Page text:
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Non Circular Gears

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  • #16
    Originally posted by lazlo
    Sure, but the point is that they are involute teeth. So how did they cut involute teeth on gears with complex curves, pre-cnc?
    I'm trying to get my head around indexing, but the individual tooth can be cut by touching off on the blank and infeeding the required depth.

    As I mentioned, the ellipse can probably be treated as two circles, the large arc being one and the small radius on the ends another. Use the cutter corresponding to gears of those dimensions, say a #1 on the arc and a #8 on the ends. You will have to fake the transition. It won't be exact, but then, gear cutting seldom is.
    Jim H.

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    • #17
      Originally posted by JCHannum
      The most common non-circular gear shape is the rack.
      Nope, a rack is a circular gear of an infinite radius.

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      • #18
        Originally posted by dfw5914
        Nope, a rack is a circular gear of an infinite radius.
        Technically maybe, but let's be realistic here.
        Jim H.

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        • #19
          Were you thinking of a Reuleaux Triangle? This is a closed curve of constant width
          Yes, that is what I was thinking of. The two are closely related.


          As mentioned, the rack is the limit case of the circle and the teeth are the involute of an infinite diameter circle.

          Sure, but the point is that they are involute teeth. So how did they cut involute teeth on gears with complex curves, pre-cnc?
          Use a copy attachment on a shaper. The variety of attachments available for shapers was large. The could copy complex curves as well as anything that was an object of revolution.
          Free software for calculating bolt circles and similar: Click Here

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          • #20
            Originally posted by Evan

            Even if involute teeth are used laying it out isn't difficult, just tedious. Back when everything was done by draughtsmen on paper a it was normal practise to actually draw the teeth accurately to scale. A method called Unwin's Construction was commonly used and is still used internally by CAD programs to calculate involute tooth shape.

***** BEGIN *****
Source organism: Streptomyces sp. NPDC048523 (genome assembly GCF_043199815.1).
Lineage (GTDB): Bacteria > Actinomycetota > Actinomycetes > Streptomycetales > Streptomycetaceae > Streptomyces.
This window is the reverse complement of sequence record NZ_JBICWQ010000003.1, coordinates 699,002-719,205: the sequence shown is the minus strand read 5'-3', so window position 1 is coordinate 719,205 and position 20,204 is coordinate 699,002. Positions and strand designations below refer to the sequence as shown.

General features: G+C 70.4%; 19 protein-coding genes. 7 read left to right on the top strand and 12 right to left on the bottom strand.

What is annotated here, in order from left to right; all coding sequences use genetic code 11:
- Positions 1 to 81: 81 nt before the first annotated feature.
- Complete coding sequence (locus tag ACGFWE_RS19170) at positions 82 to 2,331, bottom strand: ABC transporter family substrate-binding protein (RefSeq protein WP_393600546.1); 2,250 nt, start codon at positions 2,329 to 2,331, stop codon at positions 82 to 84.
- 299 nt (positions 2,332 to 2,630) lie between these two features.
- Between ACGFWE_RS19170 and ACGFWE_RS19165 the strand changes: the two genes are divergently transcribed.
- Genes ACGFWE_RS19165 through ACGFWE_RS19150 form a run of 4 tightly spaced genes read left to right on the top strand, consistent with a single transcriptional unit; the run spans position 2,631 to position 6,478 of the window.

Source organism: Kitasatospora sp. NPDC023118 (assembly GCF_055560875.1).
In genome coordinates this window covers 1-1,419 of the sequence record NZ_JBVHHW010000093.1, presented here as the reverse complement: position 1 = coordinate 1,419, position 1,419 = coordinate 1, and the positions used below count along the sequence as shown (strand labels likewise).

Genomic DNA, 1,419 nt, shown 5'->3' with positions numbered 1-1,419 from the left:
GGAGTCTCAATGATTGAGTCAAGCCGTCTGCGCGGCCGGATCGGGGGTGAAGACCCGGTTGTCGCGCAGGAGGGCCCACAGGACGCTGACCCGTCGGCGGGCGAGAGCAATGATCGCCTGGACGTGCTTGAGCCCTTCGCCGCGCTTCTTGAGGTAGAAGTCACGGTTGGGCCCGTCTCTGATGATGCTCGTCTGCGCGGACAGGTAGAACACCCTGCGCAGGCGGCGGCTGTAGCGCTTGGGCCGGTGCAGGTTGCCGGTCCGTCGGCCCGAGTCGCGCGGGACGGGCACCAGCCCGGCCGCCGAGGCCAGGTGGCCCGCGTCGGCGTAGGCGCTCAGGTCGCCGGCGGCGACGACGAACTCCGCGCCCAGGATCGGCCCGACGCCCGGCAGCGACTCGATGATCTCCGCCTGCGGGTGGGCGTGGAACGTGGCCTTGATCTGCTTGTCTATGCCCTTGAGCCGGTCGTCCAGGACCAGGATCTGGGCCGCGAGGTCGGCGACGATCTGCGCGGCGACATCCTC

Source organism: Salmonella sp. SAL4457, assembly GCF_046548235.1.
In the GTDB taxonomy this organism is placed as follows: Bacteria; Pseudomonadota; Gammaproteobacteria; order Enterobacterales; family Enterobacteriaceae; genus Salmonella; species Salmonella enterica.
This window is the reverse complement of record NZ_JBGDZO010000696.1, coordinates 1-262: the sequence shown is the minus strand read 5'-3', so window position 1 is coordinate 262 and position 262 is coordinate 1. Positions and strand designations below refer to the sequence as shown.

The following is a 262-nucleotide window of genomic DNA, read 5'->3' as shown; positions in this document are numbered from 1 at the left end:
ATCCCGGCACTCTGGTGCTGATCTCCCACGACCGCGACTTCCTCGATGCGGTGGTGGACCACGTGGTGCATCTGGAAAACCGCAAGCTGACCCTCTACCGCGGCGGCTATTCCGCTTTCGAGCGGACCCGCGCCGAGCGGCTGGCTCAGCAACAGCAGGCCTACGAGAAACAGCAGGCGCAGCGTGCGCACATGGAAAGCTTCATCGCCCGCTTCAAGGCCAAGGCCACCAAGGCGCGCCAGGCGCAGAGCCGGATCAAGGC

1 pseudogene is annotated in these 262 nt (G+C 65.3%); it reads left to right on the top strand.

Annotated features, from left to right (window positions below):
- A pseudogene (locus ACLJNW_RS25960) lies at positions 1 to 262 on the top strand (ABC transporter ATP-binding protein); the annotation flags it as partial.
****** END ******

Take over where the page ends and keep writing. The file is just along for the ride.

.
            Nearly, the calculations were done by Grant, Unwin, who is still alive, brought the idea up to date.
            Grants Ondontograph is published in all the early copies of machinery handbook.
            .

            Sir John , Earl of Bligeport & Sudspumpwater. MBE [ Motor Bike Engineer ] Nottingham England.



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            • #21
              Originally posted by JCHannum
              Technically maybe, but let's be realistic here.
              Ahh, but that would be infinetly less fun.

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              • #22
                i think i saw this on this forum before, but check this out of you like crazy gearing..

                http://blog.makezine.com/archive/200...ear_heart.html

                and its all made from paper

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                • #23
                  Originally posted by John Stevenson
                  Nearly, the calculations were done by Grant, Unwin, who is still alive, brought the idea up to date.
                  It's way older than Grant. The excersize of drawing the involute curves is described in the Brown & Sharpe and Fellows gear handbooks from the late 1800's, early 1900's.

                  Here's a great tutorial on drawing the involute curve from the 1910 American Machinist:

                  http://books.google.com/books?id=bGY...esult&resnum=1

                  As TexasTurnado pointed out, if you scan back a couple of pages to "The Origin of the Involute Gear", it talks about a French book published in 1694, "An Essay on the Teeth of Wheels", which describes the involute gear in great detail, including the math necessary to generate the tooth form:


                  "Twenty years from now you will be more disappointed by the things that you didn't do than by the ones you did."

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                  • #24
                    A little earlier publication -
                    Machine design, construction and drawing: a textbook for the use of young engineer

                    By Henry John Spooner pub. in 1908 is available for download as a pdf file
                    at http://books.google.com/books?id=GVd...gbs_navlinks_s

                    Starting on page 293 is a description of Willis' Ondontograph from Principles of mechanism. A treatise on the modification of motion by means of the elementary combinations of mechanism, or of the parts of machines (1896)'.

                    This pdf is available from http://www.archive.org/details/princ...mech00robirich